Album Review: ‘Being No One, Going Nowhere’
STRFKR

BADMAN RECORDING CO.

BADMAN RECORDING CO.

For indie rock buffs across the country, this is an exciting decade. Since the genre broke into the mainstream in the early 2000s, the style and tone of the music has radically matured, departing from its grunge and classic rock roots to becoming an entirely new genre. STRFKR’s new album “Being No One, Going Nowhere” exhibits the changes contemporary indie rock has experienced, blending rock and electronic elements into a genre that is both excitingly novel and enjoyable.

In many ways, STRFKR is a strange band. Since its founding in 2007, the Portland-based band has managed to produce poppy, energetic indie beats, while studiously avoiding the tropes and cliches that have beset both the pop and indie genres. This careful balance is revealed in the band’s name, which began as an ironic wink on the part of Joshua Hodges, STRFKR’s founder.

Avoiding easy categorization, “Being No One, Going Nowhere” is an amalgamation of several trends in indie music, combining pop-rock rhythms and electronic innovations to form a new sound. STRFKR represents the culmination of two decades of groundbreaking indie music in the United States, revealing the influence of electronic musicians on the indie scene through the liberal use of synthesizers and electronic beats. Experimental electronic sounds are not used simply for the sake of quirkiness but are crafted with traditional instrumentation to great effect. Arguably the best song on the album, “Open Your Eyes,” features a combination of guitar and electronic sounds, accompanied by hypnotic lyrics melded together to create a sound that feels fresh and focused.

Despite its complex influences and inspirations, STRFKR’s music remains fun, bubbly and fast-paced. Danceable beats mingle with enigmatic lyrics and electric guitar to make songs that call both for deeper listening and sheer joy of movement. “Being No One, Going Nowhere” proves that good music can also be fun music. This last quality cannot be overstated. As Hodges once said in 2014, the band’s goal is to make “dance music that you can actually listen to, that’s good pop songs, but also you can dance to it.” Despite its similarities to upbeat dance music, STRFKR’s music touches on deeper subjects through thoughtful lyrics, exploring issues such as the nature of being, death and the purpose of life. Lectures of the philosopher Alan Watts are frequently sampled and garbled, adding a mysterious quality to many of their lyrics.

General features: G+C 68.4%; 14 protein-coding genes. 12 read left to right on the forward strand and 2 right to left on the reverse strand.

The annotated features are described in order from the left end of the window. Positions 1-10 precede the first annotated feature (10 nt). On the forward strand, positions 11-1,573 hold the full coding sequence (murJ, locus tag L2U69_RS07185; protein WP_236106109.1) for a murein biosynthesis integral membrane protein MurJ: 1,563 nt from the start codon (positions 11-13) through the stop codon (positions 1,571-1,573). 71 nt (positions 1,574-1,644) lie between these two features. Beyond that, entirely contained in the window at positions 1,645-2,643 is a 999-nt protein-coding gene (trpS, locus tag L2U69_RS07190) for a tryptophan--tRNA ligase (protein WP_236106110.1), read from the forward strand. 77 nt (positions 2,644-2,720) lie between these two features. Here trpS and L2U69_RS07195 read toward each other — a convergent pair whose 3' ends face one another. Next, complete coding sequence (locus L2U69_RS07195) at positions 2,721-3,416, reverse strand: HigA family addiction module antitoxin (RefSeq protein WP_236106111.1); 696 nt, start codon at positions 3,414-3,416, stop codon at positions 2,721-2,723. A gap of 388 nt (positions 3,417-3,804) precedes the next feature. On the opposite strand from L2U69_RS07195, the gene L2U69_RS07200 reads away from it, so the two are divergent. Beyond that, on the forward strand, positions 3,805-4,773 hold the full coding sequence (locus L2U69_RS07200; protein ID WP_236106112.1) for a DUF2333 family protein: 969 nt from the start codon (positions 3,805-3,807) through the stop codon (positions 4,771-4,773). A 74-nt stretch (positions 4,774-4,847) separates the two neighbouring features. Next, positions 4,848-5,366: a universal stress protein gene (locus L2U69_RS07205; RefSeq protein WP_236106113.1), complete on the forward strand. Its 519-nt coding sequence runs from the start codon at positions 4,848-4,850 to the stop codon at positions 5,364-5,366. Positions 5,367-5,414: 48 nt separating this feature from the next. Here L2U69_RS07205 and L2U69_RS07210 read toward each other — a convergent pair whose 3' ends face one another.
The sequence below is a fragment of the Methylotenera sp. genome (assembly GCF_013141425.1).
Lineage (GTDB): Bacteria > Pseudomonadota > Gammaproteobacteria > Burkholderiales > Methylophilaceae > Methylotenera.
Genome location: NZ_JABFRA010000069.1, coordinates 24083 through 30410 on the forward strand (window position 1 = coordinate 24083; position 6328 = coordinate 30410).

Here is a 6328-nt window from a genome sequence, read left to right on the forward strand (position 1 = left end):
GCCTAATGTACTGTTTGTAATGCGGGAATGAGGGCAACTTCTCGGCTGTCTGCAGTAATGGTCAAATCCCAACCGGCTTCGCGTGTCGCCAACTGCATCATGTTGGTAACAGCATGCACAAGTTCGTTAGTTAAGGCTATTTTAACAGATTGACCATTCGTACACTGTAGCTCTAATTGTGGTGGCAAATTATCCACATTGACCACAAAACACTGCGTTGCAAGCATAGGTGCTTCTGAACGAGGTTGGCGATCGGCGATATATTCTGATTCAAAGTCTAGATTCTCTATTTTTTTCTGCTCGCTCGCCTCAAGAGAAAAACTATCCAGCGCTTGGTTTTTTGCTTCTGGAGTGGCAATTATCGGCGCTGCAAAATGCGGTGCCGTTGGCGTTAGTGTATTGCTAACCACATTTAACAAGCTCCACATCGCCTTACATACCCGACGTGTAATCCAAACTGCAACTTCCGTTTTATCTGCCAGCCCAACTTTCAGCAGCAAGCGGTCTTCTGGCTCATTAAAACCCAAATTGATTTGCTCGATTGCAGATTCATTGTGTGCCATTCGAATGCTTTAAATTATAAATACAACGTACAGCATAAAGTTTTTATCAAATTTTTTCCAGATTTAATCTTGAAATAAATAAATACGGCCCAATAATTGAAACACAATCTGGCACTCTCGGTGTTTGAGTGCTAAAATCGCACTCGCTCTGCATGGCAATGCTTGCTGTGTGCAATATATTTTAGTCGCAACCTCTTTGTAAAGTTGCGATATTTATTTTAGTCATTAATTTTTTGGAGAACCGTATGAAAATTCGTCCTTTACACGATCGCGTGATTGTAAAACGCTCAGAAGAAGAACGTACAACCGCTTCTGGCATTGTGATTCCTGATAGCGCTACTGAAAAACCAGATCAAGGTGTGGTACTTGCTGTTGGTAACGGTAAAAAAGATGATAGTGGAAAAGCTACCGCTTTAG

“Being No One, Going Nowhere” offers a vision of what indie rock could be. By borrowing from varied genres and techniques with a keen eye on both the pleasure and the art of their music, STRFKR has made an album that points to the future of good indie music. STRFKR and other indie rock bands are riding the bleeding edge of new music, demonstrating the potent possibilities of artists who are not afraid to break from established genres and transform them in the process.

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